How The X-Files Helped Create Breaking Bad

Vince Gilligan was a long-time writer for The X-Files, which is how he first met Bryan Cranston, years before coming up with the idea for Breaking Bad.

By Phillip Moyer | Updated

Breaking Bad was one of the most-celebrated television shows of the late 2000s through the early 2010s. The X-Files, meanwhile, was one of the most celebrated TV shows of the early 90s through the early 2000s. While it comes as little surprise that The X-Files had an influence on Breaking Bad, it turns out that we can pretty much thank The X-files for the show’s very existence.

The first and most obvious example comes in the form of Breaking Bad‘s showrunner, Vince Gilligan. Gilligan cut his teeth on the series, working on it as a writer, director, and producer from 1995 until 2002. He also became the co-creator of the shortlived spinoff series The Lone Gunmen.

Gilligan’s work on The X-Files came at the very beginning of his career. He had only one credit to his name beforehand — the writer of the 1993 fantasy comedy Wilder Napalm. The film made only $84,859 at the box office, and Gilligan had a two-year gap in his resume. If it weren’t for him landing a job on The X-Files, we might never have heard from the talented¬†Breaking Bad¬†creator again.

Vince Gilligan more than proved his mettle working for the much-celebrated show, showing his knack for creating suspense and crafting unnerving situations. He was responsible for such highly-regarded episodes as Season 5’s “Bad Blood,” Season 6’s two-parter “Dreamland,” and another Season 6 episode “Drive,” featuring a little-known actor known as Bryan Cranston.

Bryan Cranston and David Duchovny on The X-Files

Bryan Cranston was far from being a household name when he appeared on The X-Files as Patrick Chump, a man who is compelled by a piercing, head-exploding noise to drive west as fast as possible. In his early career, he had played single-episode parts in a surprising variety of shows, including Mighty Morphin’ Power RangersSeinfeldTouched by an Angel, and Walker: Texas Ranger. While it may not have seemed like it at the time, his role in this standalone episode of The X-Files would prove to be his big break.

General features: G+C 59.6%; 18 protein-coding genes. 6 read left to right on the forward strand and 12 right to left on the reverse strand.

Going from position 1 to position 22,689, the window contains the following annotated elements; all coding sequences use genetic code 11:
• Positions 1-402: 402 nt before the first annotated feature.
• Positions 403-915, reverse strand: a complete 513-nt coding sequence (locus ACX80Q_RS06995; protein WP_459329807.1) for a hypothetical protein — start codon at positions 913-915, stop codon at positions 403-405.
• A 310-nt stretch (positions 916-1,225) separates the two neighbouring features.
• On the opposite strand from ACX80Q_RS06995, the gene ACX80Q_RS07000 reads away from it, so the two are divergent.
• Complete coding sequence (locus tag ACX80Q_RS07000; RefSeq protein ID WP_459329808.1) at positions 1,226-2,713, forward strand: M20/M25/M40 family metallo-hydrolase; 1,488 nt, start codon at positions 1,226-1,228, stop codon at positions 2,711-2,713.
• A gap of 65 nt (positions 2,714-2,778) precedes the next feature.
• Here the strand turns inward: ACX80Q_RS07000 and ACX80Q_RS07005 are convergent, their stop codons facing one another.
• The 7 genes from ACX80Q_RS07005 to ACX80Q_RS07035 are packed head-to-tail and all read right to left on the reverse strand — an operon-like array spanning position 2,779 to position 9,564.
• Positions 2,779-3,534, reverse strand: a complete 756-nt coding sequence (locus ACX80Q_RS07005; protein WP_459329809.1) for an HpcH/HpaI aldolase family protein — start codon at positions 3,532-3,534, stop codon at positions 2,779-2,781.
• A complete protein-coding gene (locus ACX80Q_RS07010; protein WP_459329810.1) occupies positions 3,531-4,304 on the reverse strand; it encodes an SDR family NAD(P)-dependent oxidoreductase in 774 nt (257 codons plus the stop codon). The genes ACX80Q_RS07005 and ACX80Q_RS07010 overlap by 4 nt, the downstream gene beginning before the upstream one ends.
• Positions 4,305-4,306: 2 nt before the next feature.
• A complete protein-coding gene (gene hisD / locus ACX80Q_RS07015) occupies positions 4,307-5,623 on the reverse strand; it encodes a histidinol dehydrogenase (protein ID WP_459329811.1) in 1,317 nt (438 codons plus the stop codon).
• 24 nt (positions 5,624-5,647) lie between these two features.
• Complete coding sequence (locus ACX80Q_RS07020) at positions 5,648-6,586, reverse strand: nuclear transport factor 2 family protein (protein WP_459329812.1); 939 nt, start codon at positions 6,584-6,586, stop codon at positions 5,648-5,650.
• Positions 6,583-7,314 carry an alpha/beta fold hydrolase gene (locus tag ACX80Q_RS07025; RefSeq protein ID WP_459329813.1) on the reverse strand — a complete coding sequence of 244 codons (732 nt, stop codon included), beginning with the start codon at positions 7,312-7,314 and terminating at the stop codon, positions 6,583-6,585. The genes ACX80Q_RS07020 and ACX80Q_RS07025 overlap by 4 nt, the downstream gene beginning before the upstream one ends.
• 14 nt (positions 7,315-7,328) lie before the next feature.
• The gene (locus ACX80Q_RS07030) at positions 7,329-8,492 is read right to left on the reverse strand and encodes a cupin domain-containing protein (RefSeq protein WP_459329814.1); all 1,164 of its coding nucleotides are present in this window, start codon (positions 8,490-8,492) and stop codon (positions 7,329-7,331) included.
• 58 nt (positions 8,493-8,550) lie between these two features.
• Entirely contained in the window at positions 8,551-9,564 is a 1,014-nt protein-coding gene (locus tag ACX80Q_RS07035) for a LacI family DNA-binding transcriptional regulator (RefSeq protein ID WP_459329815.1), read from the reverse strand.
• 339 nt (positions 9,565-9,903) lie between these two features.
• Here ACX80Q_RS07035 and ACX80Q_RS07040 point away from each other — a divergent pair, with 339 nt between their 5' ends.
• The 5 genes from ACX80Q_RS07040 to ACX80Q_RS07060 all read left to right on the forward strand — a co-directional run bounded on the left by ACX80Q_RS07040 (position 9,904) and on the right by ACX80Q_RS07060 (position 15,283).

While performing as the tormented, fast-traveling man, episode writer, and The X-Files co-executive producer Vince Gilligan was watching, Cranston’s villainous-yet-sympathetic performance reportedly struck Gilligan with an idea: would it be possible to create a series whose protagonist had qualities that are usually reserved for villains? Ten years later, Gilligan shot the idea, casting Cranston as the main character, and Breaking Bad was born.

Bryan Cranston wasn’t the only Breaking Bad actor to appear on The X-Files — in fact, there’s no shortage of major Breaking Bad actors who also showed up in an episode of the classic Sci-Fi series. For example, Aaron Paul, who played Jessie Pinkman across Breaking Bad‘s five-season run, appeared in the Season 9 episode Lord of the Flies. Paul played David ‘Sky Commander Winky’ Winkle, a teenager who finds himself in the center of a bizarre series of insect-related incidents.

Other Breaking Bad actors who appeared in The X-Files include Dean Norris (who played Hank Schrader), Raymond Cruz (who played Tuco Salamanca), Michael Brown (who played Uncle Jack), and Danny Trejo (who played Billy Black). All of these actors’ performances likely impressed Gilligan enough to give them a part in his acclaimed show.